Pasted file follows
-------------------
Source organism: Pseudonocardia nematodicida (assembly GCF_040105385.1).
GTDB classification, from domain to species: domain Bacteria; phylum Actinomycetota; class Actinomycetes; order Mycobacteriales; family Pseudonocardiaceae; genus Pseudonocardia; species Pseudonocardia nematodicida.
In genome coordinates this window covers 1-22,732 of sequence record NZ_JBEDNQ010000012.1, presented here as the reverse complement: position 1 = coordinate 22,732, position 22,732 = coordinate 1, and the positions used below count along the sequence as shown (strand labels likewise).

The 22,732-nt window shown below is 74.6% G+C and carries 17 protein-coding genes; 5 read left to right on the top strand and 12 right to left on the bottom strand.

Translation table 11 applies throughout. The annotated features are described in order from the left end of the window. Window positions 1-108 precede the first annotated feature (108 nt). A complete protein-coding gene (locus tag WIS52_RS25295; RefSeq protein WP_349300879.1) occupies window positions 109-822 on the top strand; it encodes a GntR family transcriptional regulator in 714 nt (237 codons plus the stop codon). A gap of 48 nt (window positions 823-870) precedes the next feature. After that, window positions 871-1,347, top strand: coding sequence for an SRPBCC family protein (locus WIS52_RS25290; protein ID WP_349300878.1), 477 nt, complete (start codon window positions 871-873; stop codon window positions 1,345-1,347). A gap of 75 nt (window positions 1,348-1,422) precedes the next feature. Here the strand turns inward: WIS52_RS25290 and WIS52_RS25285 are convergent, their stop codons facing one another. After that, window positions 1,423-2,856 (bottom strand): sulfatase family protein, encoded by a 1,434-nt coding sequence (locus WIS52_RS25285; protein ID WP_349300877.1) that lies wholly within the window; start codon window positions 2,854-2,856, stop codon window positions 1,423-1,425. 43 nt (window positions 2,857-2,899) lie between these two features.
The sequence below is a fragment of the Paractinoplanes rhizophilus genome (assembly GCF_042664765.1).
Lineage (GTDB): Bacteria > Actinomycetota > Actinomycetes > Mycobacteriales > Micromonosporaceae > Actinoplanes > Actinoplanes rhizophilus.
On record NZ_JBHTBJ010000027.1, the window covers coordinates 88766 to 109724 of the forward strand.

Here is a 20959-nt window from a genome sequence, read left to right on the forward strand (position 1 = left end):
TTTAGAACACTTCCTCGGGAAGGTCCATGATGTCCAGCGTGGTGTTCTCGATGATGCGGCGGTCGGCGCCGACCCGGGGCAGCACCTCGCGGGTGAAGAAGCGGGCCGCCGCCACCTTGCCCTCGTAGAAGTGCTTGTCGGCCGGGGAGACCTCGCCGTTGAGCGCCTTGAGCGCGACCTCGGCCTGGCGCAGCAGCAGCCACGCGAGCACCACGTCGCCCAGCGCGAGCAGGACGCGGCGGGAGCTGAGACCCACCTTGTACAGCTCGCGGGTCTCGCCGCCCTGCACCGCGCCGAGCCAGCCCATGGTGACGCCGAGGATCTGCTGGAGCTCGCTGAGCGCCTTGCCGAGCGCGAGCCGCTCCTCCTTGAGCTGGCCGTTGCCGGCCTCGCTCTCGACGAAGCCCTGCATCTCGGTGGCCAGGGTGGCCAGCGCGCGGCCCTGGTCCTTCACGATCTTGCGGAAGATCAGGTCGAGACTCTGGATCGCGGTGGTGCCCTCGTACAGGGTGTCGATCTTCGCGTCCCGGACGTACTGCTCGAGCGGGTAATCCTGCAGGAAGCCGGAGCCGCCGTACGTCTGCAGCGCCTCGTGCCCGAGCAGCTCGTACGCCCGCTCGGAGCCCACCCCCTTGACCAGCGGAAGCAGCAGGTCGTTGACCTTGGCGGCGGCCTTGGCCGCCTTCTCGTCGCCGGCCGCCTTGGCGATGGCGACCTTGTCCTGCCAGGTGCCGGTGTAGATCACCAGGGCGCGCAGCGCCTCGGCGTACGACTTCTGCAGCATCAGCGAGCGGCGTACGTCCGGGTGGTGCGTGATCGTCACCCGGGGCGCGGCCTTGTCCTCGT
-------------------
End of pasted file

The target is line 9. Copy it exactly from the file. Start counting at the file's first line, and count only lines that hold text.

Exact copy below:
Here is a 20959-nt window from a genome sequence, read left to right on the forward strand (position 1 = left end):